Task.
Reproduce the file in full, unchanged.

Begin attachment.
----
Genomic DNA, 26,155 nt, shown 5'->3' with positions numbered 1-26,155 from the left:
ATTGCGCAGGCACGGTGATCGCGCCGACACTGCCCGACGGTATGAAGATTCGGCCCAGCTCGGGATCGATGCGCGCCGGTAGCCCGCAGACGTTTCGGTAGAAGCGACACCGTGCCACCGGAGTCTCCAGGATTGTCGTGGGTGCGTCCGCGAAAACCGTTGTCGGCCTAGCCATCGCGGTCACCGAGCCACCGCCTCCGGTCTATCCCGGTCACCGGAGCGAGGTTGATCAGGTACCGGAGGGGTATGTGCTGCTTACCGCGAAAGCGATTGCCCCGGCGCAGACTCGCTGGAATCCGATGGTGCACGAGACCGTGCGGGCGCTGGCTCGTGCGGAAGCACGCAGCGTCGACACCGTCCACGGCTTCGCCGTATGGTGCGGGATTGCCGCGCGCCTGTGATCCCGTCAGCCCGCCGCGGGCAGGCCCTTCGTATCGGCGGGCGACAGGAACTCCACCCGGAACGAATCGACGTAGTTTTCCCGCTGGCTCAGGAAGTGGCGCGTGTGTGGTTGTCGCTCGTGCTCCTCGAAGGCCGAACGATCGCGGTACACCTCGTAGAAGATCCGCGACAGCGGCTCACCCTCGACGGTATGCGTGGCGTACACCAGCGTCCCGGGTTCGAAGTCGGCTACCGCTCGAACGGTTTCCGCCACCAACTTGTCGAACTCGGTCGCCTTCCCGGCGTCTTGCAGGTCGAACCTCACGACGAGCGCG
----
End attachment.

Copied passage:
Genomic DNA, 26,155 nt, shown 5'->3' with positions numbered 1-26,155 from the left:
ATTGCGCAGGCACGGTGATCGCGCCGACACTGCCCGACGGTATGAAGATTCGGCCCAGCTCGGGATCGATGCGCGCCGGTAGCCCGCAGACGTTTCGGTAGAAGCGACACCGTGCCACCGGAGTCTCCAGGATTGTCGTGGGTGCGTCCGCGAAAACCGTTGTCGGCCTAGCCATCGCGGTCACCGAGCCACCGCCTCCGGTCTATCCCGGTCACCGGAGCGAGGTTGATCAGGTACCGGAGGGGTATGTGCTGCTTACCGCGAAAGCGATTGCCCCGGCGCAGACTCGCTGGAATCCGATGGTGCACGAGACCGTGCGGGCGCTGGCTCGTGCGGAAGCACGCAGCGTCGACACCGTCCACGGCTTCGCCGTATGGTGCGGGATTGCCGCGCGCCTGTGATCCCGTCAGCCCGCCGCGGGCAGGCCCTTCGTATCGGCGGGCGACAGGAACTCCACCCGGAACGAATCGACGTAGTTTTCCCGCTGGCTCAGGAAGTGGCGCGTGTGTGGTTGTCGCTCGTGCTCCTCGAAGGCCGAACGATCGCGGTACACCTCGTAGAAGATCCGCGACAGCGGCTCACCCTCGACGGTATGCGTGGCGTACACCAGCGTCCCGGGTTCGAAGTCGGCTACCGCTCGAACGGTTTCCGCCACCAACTTGTCGAACTCGGTCGCCTTCCCGGCGTCTTGCAGGTCGAACCTCACGACGAGCGCG